I think, hands down, I’d have to go with the Nintendo Wii on this one. No contest. PS3′s are ridiculously expensive and have hardly any good games (except for Grand Theft Auto, which, of course, you can’t exactly promote within your library) and the Xbox just sort of seems to me to be the type of gaming machine that encourages long-term single player experience. Of course, you can go online and frag your pals in Call of Duty (ahem, CoD, excuse me) but it isn’t very conducive to in-person team play.
Enter Nintendo Wii. The machine is worth buying for several reasons in the library. Not only is it comparatively inexpensive, but so many of its games are designed for in-person collaborative or competitive play. Where in Xbox live you scream at people through a headset, with the Wii you interact in a way that is unusual for a video game experience. It also has an image, because of its uniqueness, that is parent friendly. When mom and dad want to go play tennis with the neighbors, how can they say no to sending the kids off to the library (of all places) to do the same?
I guess I was supposed to talk about the research aspect, and considering the pros and cons of each system a little more in this post. But it just seems to me to be a no brainer here. The cross-demographic appeal and collaborative play elements of the Wii just seem to me to trump anything else a Playstation might have to offer. And if you’re looking for that more traditional, video game-y, single player experience, there’s still just no match for Mario.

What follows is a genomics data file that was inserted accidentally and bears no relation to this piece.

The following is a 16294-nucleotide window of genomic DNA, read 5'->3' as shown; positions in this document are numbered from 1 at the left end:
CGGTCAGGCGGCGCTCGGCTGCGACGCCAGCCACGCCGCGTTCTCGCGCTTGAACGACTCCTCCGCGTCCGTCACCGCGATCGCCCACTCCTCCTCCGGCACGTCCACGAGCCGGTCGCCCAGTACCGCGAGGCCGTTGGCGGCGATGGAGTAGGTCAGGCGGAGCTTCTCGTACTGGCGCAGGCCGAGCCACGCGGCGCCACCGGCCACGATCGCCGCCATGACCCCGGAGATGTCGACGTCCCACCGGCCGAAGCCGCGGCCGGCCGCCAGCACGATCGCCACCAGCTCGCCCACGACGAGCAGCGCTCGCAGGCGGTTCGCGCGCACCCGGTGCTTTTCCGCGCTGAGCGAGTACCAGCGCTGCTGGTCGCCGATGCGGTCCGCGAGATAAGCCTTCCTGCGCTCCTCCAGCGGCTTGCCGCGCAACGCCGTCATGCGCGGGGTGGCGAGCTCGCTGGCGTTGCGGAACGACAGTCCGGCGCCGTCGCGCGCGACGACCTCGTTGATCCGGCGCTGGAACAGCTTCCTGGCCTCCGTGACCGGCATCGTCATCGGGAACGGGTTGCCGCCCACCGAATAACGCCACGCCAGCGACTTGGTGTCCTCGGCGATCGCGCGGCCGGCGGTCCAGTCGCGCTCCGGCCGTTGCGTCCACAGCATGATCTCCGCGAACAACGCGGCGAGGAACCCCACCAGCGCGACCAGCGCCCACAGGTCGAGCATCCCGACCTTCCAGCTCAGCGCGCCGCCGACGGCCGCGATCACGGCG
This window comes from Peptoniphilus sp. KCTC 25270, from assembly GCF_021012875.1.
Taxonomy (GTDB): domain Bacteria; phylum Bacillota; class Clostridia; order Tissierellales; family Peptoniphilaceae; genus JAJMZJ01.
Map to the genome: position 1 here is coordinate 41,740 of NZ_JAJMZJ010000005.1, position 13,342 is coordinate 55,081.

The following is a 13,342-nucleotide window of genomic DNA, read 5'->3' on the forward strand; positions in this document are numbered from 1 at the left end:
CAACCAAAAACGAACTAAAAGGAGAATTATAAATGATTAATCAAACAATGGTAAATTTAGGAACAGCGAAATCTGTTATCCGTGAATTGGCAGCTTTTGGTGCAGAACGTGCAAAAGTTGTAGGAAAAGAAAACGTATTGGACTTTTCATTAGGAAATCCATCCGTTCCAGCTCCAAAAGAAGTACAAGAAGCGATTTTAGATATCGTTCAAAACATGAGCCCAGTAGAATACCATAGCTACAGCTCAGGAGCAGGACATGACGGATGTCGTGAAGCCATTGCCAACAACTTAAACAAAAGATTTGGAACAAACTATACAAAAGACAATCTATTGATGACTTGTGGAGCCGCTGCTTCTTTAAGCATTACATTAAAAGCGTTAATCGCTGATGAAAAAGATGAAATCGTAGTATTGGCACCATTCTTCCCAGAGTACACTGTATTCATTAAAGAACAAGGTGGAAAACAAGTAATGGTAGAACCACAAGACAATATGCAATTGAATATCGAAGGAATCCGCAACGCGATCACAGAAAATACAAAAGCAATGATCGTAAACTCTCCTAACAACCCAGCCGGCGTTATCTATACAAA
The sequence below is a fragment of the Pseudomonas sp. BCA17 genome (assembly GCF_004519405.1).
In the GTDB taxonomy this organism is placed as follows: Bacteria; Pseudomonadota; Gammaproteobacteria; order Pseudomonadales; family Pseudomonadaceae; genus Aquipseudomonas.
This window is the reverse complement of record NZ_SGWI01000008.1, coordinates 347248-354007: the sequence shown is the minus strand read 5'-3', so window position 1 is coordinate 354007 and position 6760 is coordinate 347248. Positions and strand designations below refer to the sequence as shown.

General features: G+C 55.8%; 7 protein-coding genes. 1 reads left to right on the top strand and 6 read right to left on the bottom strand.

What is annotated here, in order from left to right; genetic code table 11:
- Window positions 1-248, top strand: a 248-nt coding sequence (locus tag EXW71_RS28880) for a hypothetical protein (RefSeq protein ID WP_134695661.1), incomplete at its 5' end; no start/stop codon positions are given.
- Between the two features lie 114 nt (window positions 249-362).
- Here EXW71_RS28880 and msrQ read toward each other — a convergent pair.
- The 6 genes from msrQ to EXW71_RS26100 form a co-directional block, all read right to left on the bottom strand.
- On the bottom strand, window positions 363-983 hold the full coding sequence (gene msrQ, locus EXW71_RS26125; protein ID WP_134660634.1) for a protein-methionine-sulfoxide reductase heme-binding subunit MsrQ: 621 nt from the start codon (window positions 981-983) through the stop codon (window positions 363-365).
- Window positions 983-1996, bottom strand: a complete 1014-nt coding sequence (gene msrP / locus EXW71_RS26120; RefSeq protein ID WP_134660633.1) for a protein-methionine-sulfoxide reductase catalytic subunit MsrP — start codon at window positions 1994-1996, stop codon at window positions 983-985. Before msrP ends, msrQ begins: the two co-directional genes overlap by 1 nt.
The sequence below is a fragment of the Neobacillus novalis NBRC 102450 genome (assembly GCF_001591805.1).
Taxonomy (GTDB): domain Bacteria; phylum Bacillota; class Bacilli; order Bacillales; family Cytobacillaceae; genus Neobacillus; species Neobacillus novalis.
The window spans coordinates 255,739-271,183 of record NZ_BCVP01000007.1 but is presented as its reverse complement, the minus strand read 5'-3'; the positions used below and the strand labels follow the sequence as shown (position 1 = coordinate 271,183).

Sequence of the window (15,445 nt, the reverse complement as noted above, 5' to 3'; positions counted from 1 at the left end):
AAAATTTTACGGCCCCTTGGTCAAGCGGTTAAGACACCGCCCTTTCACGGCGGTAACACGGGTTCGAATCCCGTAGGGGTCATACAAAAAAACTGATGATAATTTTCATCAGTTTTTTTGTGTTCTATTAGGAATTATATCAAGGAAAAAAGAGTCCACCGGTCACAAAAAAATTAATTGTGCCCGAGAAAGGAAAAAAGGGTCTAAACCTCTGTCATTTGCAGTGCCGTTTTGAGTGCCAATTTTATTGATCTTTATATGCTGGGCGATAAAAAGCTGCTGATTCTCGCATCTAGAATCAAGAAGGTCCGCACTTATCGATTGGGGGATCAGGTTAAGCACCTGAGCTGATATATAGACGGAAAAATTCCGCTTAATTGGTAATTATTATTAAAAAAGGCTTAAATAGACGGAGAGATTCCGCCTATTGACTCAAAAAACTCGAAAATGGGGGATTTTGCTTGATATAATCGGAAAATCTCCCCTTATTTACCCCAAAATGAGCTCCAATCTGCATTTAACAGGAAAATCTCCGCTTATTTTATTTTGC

Hapland is a great and really hard puzzle game, where you interact with a strange cartoon world by finding and clicking on different objects. As you make certain things happen throughout the world, the things that become possible or impossible shift and change. There is a correct path, but it takes good timing and some pretty serious perseverance. It is fun, or at the very least, absorbing. I found it last term at www.onemorelevel.com. Screencast after the jump.